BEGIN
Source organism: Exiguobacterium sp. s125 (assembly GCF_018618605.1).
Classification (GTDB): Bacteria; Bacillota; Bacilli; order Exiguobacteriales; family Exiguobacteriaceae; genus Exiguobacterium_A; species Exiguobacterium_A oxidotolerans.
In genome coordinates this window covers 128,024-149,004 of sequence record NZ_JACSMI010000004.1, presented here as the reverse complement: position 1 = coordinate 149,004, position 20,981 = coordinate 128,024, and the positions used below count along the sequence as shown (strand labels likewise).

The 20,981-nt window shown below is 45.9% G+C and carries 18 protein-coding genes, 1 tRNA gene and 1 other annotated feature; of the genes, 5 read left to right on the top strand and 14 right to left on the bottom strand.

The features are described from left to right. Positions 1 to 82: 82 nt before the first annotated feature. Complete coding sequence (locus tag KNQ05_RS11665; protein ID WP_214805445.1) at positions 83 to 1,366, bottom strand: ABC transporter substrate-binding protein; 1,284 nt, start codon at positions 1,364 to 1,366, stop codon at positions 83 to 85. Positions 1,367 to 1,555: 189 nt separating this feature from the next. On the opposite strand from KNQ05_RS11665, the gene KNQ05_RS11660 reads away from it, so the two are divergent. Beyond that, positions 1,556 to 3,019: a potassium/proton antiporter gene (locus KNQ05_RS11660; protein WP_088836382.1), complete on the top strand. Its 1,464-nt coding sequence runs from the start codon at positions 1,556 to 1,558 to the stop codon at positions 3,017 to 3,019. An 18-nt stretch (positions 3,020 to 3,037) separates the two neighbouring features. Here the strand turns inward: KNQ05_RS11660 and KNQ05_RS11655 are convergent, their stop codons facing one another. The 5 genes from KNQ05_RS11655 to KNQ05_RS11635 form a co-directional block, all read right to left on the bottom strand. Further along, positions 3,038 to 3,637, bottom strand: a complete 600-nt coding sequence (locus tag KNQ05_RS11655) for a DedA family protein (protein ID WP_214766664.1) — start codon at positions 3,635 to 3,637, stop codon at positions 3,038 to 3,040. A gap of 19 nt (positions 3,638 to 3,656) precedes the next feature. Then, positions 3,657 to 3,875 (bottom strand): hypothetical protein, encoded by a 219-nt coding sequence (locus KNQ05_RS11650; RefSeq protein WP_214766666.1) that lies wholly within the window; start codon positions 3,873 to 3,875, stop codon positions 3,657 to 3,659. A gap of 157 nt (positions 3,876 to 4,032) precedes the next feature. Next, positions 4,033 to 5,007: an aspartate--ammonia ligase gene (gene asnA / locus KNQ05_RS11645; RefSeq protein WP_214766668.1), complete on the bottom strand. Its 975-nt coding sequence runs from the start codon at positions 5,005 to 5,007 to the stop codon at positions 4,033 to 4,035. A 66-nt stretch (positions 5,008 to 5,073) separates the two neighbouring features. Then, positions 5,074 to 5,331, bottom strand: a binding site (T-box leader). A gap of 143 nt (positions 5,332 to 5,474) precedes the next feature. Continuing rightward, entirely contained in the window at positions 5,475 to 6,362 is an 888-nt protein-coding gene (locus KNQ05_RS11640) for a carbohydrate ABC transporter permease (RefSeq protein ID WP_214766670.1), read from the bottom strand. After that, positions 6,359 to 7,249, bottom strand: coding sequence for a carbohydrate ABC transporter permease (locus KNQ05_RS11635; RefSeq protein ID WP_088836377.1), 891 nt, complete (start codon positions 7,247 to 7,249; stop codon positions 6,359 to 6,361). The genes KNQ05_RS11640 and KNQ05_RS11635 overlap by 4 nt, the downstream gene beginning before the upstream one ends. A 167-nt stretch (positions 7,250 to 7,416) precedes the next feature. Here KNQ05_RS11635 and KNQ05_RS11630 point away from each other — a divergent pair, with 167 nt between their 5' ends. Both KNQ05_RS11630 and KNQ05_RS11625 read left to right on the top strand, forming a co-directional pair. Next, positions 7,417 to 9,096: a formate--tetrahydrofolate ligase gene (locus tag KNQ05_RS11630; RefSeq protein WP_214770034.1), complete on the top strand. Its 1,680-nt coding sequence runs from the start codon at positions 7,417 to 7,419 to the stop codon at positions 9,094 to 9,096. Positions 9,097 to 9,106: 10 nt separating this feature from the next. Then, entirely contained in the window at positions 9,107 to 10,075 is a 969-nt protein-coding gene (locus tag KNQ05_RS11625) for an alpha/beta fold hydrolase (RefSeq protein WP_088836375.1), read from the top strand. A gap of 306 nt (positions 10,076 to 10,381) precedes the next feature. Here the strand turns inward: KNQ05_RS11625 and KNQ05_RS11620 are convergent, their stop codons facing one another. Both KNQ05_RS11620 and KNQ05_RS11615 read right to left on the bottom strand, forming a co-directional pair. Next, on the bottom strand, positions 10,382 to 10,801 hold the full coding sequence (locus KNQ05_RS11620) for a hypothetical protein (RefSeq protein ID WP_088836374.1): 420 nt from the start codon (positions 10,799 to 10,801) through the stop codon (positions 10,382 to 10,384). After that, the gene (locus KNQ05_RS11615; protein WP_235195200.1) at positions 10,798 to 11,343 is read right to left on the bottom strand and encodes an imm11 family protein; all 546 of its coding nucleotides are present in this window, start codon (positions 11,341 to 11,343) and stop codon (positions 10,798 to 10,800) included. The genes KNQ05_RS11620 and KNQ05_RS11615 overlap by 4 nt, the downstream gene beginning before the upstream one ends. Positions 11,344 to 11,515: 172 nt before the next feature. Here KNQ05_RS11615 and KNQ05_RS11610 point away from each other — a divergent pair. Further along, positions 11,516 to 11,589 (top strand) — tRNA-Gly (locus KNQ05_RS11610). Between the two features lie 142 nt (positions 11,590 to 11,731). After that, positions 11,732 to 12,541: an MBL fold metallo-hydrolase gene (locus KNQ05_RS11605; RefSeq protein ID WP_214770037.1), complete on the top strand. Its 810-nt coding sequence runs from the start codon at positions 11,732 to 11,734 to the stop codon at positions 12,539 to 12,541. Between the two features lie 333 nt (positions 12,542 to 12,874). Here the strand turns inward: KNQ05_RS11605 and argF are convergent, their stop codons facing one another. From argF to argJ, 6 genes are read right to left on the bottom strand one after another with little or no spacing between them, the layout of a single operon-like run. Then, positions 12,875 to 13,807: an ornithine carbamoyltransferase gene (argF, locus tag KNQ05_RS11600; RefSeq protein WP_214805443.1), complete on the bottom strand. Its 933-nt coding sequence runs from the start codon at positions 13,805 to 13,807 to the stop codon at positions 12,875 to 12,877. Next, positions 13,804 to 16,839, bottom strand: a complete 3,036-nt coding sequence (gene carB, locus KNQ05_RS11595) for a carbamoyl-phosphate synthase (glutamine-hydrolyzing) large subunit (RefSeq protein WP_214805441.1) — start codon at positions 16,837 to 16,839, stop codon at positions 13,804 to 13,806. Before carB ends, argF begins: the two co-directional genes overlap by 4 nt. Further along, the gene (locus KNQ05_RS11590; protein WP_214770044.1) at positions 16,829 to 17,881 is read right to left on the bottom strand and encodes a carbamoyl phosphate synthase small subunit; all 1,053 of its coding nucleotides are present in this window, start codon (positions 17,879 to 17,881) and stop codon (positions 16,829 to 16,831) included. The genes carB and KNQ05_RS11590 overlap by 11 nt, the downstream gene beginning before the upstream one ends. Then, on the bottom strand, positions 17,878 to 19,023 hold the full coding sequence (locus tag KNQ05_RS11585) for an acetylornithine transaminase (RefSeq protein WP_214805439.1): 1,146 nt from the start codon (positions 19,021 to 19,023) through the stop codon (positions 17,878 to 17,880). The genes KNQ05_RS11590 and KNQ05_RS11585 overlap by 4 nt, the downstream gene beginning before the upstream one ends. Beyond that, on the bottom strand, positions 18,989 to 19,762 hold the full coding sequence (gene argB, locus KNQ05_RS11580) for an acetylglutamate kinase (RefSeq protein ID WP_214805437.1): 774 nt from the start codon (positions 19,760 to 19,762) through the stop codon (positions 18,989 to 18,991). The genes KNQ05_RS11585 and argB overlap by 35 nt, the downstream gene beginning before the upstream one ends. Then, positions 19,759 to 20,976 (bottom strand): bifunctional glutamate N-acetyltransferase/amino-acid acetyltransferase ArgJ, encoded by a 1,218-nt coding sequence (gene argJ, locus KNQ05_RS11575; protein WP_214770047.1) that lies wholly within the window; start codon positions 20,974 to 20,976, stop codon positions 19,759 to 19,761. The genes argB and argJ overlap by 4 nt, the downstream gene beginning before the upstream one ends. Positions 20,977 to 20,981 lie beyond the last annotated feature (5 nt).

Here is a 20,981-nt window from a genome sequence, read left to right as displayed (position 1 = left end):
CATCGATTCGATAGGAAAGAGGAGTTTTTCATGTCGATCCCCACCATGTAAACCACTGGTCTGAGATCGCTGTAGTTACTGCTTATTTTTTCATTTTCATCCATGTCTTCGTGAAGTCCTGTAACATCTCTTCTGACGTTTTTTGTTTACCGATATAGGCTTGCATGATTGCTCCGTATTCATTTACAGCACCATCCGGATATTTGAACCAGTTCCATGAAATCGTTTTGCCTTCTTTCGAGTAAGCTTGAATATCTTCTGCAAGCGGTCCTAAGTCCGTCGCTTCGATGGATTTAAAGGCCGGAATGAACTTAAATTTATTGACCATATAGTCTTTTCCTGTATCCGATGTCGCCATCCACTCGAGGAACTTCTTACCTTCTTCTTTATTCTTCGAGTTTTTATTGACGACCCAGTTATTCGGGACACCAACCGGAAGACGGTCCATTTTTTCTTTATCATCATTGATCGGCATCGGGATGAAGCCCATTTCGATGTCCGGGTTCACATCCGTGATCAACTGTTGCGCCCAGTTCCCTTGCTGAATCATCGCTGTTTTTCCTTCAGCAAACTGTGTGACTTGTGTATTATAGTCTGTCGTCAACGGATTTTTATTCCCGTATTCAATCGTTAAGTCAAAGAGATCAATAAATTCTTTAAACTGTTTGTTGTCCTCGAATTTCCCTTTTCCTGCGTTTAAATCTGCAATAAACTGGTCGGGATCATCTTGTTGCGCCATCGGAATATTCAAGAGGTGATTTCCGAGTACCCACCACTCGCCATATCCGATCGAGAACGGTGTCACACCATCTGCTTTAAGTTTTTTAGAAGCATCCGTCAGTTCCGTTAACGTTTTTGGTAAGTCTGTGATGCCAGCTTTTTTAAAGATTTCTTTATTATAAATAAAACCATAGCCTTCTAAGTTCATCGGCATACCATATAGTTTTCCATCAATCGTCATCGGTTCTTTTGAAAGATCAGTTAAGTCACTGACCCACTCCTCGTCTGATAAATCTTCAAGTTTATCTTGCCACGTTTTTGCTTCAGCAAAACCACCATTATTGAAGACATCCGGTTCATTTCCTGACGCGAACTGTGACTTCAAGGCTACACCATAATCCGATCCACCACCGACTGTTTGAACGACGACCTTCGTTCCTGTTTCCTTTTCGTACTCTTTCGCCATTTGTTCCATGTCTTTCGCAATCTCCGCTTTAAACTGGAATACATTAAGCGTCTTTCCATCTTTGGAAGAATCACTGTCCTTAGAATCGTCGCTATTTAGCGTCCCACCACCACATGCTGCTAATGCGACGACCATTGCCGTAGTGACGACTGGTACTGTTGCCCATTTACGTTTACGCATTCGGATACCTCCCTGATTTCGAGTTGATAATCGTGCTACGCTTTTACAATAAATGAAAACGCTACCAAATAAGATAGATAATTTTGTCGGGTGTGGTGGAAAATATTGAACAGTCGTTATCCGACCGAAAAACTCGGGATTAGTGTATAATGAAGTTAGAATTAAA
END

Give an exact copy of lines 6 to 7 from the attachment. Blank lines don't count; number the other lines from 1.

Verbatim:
Here is a 20,981-nt window from a genome sequence, read left to right as displayed (position 1 = left end):
CATCGATTCGATAGGAAAGAGGAGTTTTTCATGTCGATCCCCACCATGTAAACCACTGGTCTGAGATCGCTGTAGTTACTGCTTATTTTTTCATTTTCATCCATGTCTTCGTGAAGTCCTGTAACATCTCTTCTGACGTTTTTTGTTTACCGATATAGGCTTGCATGATTGCTCCGTATTCATTTACAGCACCATCCGGATATTTGAACCAGTTCCATGAAATCGTTTTGCCTTCTTTCGAGTAAGCTTGAATATCTTCTGCAAGCGGTCCTAAGTCCGTCGCTTCGATGGATTTAAAGGCCGGAATGAACTTAAATTTATTGACCATATAGTCTTTTCCTGTATCCGATGTCGCCATCCACTCGAGGAACTTCTTACCTTCTTCTTTATTCTTCGAGTTTTTATTGACGACCCAGTTATTCGGGACACCAACCGGAAGACGGTCCATTTTTTCTTTATCATCATTGATCGGCATCGGGATGAAGCCCATTTCGATGTCCGGGTTCACATCCGTGATCAACTGTTGCGCCCAGTTCCCTTGCTGAATCATCGCTGTTTTTCCTTCAGCAAACTGTGTGACTTGTGTATTATAGTCTGTCGTCAACGGATTTTTATTCCCGTATTCAATCGTTAAGTCAAAGAGATCAATAAATTCTTTAAACTGTTTGTTGTCCTCGAATTTCCCTTTTCCTGCGTTTAAATCTGCAATAAACTGGTCGGGATCATCTTGTTGCGCCATCGGAATATTCAAGAGGTGATTTCCGAGTACCCACCACTCGCCATATCCGATCGAGAACGGTGTCACACCATCTGCTTTAAGTTTTTTAGAAGCATCCGTCAGTTCCGTTAACGTTTTTGGTAAGTCTGTGATGCCAGCTTTTTTAAAGATTTCTTTATTATAAATAAAACCATAGCCTTCTAAGTTCATCGGCATACCATATAGTTTTCCATCAATCGTCATCGGTTCTTTTGAAAGATCAGTTAAGTCACTGACCCACTCCTCGTCTGATAAATCTTCAAGTTTATCTTGCCACGTTTTTGCTTCAGCAAAACCACCATTATTGAAGACATCCGGTTCATTTCCTGACGCGAACTGTGACTTCAAGGCTACACCATAATCCGATCCACCACCGACTGTTTGAACGACGACCTTCGTTCCTGTTTCCTTTTCGTACTCTTTCGCCATTTGTTCCATGTCTTTCGCAATCTCCGCTTTAAACTGGAATACATTAAGCGTCTTTCCATCTTTGGAAGAATCACTGTCCTTAGAATCGTCGCTATTTAGCGTCCCACCACCACATGCTGCTAATGCGACGACCATTGCCGTAGTGACGACTGGTACTGTTGCCCATTTACGTTTACGCATTCGGATACCTCCCTGATTTCGAGTTGATAATCGTGCTACGCTTTTACAATAAATGAAAACGCTACCAAATAAGATAGATAATTTTGTCGGGTGTGGTGGAAAATATTGAACAGTCGTTATCCGACCGAAAAACTCGGGATTAGTGTATAATGAAGTTAGAATTAAA